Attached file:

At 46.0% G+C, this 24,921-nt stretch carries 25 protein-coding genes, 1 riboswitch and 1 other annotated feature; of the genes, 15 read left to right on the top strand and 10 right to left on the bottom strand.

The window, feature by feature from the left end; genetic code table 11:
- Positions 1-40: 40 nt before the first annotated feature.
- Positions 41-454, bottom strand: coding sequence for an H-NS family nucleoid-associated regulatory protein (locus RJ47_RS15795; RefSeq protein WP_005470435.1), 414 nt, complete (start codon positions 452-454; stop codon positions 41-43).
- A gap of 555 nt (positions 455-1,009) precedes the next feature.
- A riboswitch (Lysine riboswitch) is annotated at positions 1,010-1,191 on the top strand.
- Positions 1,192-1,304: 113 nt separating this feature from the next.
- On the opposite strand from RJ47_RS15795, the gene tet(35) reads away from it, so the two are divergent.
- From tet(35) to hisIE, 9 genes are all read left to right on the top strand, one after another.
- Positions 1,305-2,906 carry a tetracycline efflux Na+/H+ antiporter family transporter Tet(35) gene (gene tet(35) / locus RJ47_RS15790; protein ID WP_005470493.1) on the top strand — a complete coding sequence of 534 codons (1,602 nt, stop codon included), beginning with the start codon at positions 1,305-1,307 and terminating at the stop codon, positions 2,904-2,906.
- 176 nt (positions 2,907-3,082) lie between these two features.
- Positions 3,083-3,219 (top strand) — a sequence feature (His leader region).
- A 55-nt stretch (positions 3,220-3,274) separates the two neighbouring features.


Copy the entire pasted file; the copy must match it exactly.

At 46.0% G+C, this 24,921-nt stretch carries 25 protein-coding genes, 1 riboswitch and 1 other annotated feature; of the genes, 15 read left to right on the top strand and 10 right to left on the bottom strand.

The window, feature by feature from the left end; genetic code table 11:
- Positions 1-40: 40 nt before the first annotated feature.
- Positions 41-454, bottom strand: coding sequence for an H-NS family nucleoid-associated regulatory protein (locus RJ47_RS15795; RefSeq protein WP_005470435.1), 414 nt, complete (start codon positions 452-454; stop codon positions 41-43).
- A gap of 555 nt (positions 455-1,009) precedes the next feature.
- A riboswitch (Lysine riboswitch) is annotated at positions 1,010-1,191 on the top strand.
- Positions 1,192-1,304: 113 nt separating this feature from the next.
- On the opposite strand from RJ47_RS15795, the gene tet(35) reads away from it, so the two are divergent.
- From tet(35) to hisIE, 9 genes are all read left to right on the top strand, one after another.
- Positions 1,305-2,906 carry a tetracycline efflux Na+/H+ antiporter family transporter Tet(35) gene (gene tet(35) / locus RJ47_RS15790; protein ID WP_005470493.1) on the top strand — a complete coding sequence of 534 codons (1,602 nt, stop codon included), beginning with the start codon at positions 1,305-1,307 and terminating at the stop codon, positions 2,904-2,906.
- 176 nt (positions 2,907-3,082) lie between these two features.
- Positions 3,083-3,219 (top strand) — a sequence feature (His leader region).
- A 55-nt stretch (positions 3,220-3,274) separates the two neighbouring features.